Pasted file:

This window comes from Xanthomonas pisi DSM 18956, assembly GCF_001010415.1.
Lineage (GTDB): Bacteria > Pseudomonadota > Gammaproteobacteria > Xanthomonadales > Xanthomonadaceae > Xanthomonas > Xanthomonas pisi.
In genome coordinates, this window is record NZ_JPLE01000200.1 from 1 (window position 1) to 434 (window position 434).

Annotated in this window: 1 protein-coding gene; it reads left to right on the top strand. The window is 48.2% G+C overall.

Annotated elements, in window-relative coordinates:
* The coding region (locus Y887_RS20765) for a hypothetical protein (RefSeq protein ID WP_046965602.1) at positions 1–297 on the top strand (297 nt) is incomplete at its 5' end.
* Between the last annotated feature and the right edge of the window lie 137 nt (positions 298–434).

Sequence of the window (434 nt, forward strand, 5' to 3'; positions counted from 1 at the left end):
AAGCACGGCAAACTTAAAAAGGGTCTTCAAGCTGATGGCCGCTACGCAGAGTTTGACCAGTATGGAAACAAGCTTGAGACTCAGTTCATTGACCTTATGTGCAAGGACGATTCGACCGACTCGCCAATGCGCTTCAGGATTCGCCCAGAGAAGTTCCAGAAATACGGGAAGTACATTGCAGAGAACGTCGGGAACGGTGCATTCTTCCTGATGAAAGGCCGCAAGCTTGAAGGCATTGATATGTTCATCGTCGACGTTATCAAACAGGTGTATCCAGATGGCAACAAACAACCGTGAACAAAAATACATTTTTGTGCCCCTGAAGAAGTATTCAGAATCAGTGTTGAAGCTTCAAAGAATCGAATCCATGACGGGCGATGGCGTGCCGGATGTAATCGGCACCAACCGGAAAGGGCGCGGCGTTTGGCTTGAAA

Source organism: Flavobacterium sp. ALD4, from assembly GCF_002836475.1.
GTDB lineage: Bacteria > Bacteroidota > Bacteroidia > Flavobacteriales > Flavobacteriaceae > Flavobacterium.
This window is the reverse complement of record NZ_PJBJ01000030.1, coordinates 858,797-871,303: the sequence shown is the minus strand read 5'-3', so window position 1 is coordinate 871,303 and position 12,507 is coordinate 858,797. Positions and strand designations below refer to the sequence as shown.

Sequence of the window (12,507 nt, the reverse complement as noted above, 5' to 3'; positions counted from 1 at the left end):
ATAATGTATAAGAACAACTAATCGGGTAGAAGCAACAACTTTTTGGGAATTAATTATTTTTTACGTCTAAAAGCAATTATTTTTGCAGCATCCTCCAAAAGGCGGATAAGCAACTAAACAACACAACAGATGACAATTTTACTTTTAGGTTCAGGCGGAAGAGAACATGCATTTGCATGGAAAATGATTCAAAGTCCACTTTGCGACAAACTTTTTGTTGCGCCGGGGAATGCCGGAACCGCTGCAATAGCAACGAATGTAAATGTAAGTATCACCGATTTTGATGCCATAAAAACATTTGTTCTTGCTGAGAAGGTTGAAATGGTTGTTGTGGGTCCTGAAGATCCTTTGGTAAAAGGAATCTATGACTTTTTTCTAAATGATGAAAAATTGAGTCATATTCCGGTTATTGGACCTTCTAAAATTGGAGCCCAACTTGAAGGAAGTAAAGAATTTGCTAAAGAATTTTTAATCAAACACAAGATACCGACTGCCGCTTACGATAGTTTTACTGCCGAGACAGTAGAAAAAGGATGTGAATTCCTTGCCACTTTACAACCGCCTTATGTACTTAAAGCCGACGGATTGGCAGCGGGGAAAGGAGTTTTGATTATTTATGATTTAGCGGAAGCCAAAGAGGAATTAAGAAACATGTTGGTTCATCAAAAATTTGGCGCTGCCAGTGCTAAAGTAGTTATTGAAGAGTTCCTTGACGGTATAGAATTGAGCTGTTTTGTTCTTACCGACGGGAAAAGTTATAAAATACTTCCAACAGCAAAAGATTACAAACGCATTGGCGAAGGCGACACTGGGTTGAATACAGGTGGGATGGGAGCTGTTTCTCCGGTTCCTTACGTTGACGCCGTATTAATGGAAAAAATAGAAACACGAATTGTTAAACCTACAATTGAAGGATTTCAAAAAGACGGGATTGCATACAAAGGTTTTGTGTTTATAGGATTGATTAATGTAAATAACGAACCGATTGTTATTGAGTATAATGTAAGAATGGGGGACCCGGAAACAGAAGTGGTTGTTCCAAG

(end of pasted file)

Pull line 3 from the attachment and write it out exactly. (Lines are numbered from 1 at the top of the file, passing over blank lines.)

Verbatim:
In genome coordinates, this window is record NZ_JPLE01000200.1 from 1 (window position 1) to 434 (window position 434).